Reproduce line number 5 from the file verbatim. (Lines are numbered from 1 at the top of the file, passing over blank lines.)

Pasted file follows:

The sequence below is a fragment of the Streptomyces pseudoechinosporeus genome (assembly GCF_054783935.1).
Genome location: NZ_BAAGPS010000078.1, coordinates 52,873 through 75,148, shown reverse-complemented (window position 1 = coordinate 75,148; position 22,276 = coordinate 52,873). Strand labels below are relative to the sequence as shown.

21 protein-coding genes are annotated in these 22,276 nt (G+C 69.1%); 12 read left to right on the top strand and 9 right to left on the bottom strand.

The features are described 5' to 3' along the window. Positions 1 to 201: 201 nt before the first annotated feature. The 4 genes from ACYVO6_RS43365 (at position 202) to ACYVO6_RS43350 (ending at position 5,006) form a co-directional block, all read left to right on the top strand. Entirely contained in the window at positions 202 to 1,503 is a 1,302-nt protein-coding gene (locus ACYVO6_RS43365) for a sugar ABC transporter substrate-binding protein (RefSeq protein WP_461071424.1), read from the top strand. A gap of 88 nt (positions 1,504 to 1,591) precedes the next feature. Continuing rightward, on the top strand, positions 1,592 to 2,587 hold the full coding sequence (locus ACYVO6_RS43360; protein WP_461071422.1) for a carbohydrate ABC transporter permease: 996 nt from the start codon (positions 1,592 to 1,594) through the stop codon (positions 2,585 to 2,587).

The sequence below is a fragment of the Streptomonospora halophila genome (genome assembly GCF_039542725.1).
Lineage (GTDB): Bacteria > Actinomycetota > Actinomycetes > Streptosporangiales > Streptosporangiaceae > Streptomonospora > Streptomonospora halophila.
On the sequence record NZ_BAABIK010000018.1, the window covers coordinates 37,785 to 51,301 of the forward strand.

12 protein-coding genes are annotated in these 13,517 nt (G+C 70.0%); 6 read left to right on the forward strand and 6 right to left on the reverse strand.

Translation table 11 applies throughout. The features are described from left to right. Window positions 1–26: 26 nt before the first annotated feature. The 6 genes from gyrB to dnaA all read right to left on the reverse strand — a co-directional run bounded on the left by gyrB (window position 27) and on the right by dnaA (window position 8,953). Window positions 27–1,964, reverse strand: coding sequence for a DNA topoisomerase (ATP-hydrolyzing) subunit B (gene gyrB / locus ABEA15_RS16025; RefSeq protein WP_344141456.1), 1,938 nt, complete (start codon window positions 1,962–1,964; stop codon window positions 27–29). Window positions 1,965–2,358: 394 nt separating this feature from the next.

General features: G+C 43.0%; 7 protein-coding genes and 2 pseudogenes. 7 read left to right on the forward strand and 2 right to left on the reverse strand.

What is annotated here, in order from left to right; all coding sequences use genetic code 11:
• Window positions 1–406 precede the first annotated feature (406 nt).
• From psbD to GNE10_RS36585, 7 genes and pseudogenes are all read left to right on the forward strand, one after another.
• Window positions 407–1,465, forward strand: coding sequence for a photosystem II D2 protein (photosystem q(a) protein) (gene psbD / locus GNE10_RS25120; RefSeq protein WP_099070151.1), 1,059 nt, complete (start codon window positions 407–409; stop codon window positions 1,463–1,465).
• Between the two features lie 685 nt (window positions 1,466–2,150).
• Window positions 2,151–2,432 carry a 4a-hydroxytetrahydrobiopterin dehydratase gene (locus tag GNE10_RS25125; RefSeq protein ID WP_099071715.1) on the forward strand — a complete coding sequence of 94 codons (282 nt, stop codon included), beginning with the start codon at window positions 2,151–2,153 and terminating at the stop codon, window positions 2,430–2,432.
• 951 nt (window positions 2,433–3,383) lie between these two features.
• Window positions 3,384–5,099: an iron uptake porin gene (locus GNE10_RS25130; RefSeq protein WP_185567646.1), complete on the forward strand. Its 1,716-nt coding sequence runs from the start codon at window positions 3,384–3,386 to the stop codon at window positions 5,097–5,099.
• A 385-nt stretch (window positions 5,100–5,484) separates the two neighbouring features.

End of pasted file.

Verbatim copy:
The sequence below is a fragment of the Streptomonospora halophila genome (genome assembly GCF_039542725.1).